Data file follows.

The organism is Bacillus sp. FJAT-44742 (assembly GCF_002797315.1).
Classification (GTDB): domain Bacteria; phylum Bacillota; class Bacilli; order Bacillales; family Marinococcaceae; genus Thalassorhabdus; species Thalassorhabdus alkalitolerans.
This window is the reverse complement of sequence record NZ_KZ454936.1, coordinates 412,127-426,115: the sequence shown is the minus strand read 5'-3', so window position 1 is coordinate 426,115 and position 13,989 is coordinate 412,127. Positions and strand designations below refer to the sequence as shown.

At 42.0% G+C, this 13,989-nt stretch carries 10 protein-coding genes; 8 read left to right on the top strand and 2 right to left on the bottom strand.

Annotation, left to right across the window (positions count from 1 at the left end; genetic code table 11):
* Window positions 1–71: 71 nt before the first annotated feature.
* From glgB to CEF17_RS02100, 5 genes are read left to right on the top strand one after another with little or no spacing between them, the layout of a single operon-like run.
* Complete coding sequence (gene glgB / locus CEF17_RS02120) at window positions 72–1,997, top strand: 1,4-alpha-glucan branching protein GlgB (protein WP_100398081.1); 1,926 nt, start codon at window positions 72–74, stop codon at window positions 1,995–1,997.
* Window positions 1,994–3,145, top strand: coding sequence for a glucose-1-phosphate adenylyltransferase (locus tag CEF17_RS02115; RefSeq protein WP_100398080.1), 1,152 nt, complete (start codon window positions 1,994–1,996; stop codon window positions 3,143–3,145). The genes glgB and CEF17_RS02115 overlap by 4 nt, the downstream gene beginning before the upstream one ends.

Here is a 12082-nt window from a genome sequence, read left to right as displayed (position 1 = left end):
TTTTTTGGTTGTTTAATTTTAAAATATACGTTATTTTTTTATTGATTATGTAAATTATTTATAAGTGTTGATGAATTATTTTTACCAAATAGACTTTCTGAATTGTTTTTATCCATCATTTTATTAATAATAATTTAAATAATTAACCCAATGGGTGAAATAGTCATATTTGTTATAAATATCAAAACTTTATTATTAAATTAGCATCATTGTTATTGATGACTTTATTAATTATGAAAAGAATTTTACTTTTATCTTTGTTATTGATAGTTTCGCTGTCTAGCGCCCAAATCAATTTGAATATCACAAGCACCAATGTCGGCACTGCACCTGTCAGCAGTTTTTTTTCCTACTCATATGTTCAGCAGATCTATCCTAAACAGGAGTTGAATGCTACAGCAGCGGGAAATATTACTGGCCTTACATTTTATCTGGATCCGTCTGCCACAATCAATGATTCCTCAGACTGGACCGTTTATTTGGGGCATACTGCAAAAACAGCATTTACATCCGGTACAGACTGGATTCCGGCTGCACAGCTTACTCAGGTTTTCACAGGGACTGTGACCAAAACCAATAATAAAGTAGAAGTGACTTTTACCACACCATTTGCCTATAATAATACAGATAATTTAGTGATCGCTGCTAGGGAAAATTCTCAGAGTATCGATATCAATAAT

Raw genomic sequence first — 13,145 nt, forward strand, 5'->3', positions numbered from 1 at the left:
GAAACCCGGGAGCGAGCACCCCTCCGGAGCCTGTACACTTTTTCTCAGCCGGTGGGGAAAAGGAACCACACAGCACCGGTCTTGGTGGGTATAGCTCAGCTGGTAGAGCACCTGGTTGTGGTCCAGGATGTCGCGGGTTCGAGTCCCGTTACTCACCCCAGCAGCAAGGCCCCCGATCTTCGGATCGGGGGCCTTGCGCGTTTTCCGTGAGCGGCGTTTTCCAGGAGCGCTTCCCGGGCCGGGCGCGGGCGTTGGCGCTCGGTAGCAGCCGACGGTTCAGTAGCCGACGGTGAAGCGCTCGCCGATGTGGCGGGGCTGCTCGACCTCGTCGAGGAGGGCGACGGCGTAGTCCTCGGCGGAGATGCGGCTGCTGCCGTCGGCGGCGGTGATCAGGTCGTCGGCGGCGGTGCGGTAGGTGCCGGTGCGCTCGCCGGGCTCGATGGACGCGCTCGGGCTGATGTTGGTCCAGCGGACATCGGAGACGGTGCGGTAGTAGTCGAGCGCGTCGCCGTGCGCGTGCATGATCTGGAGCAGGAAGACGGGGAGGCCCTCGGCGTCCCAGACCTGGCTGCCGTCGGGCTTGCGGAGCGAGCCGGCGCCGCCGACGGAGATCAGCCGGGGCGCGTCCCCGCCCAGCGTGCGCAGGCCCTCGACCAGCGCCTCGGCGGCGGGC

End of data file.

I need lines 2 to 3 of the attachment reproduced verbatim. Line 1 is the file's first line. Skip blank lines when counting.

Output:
Classification (GTDB): domain Bacteria; phylum Bacillota; class Bacilli; order Bacillales; family Marinococcaceae; genus Thalassorhabdus; species Thalassorhabdus alkalitolerans.
This window is the reverse complement of sequence record NZ_KZ454936.1, coordinates 412,127-426,115: the sequence shown is the minus strand read 5'-3', so window position 1 is coordinate 426,115 and position 13,989 is coordinate 412,127. Positions and strand designations below refer to the sequence as shown.